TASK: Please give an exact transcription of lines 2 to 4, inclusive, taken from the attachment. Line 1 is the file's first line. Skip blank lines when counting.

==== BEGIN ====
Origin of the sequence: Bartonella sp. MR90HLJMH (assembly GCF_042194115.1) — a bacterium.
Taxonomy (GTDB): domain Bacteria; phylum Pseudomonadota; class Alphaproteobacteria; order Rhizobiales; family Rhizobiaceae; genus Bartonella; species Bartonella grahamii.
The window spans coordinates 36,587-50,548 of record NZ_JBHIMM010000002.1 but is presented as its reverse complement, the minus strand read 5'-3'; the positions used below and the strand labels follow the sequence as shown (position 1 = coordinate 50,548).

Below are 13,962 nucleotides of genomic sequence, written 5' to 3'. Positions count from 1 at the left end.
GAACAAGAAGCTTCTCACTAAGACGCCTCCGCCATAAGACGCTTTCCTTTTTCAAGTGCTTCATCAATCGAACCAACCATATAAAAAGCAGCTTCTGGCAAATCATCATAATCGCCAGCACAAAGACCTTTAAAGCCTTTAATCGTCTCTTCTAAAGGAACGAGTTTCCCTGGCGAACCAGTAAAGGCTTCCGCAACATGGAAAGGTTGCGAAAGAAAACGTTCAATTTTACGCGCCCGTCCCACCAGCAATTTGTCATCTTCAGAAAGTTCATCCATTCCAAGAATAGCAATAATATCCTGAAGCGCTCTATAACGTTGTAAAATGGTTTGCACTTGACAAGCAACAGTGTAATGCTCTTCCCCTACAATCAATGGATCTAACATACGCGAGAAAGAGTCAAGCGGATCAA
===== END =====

Taxonomy (GTDB): domain Bacteria; phylum Pseudomonadota; class Alphaproteobacteria; order Rhizobiales; family Rhizobiaceae; genus Bartonella; species Bartonella grahamii.
The window spans coordinates 36,587-50,548 of record NZ_JBHIMM010000002.1 but is presented as its reverse complement, the minus strand read 5'-3'; the positions used below and the strand labels follow the sequence as shown (position 1 = coordinate 50,548).

Below are 13,962 nucleotides of genomic sequence, written 5' to 3'. Positions count from 1 at the left end.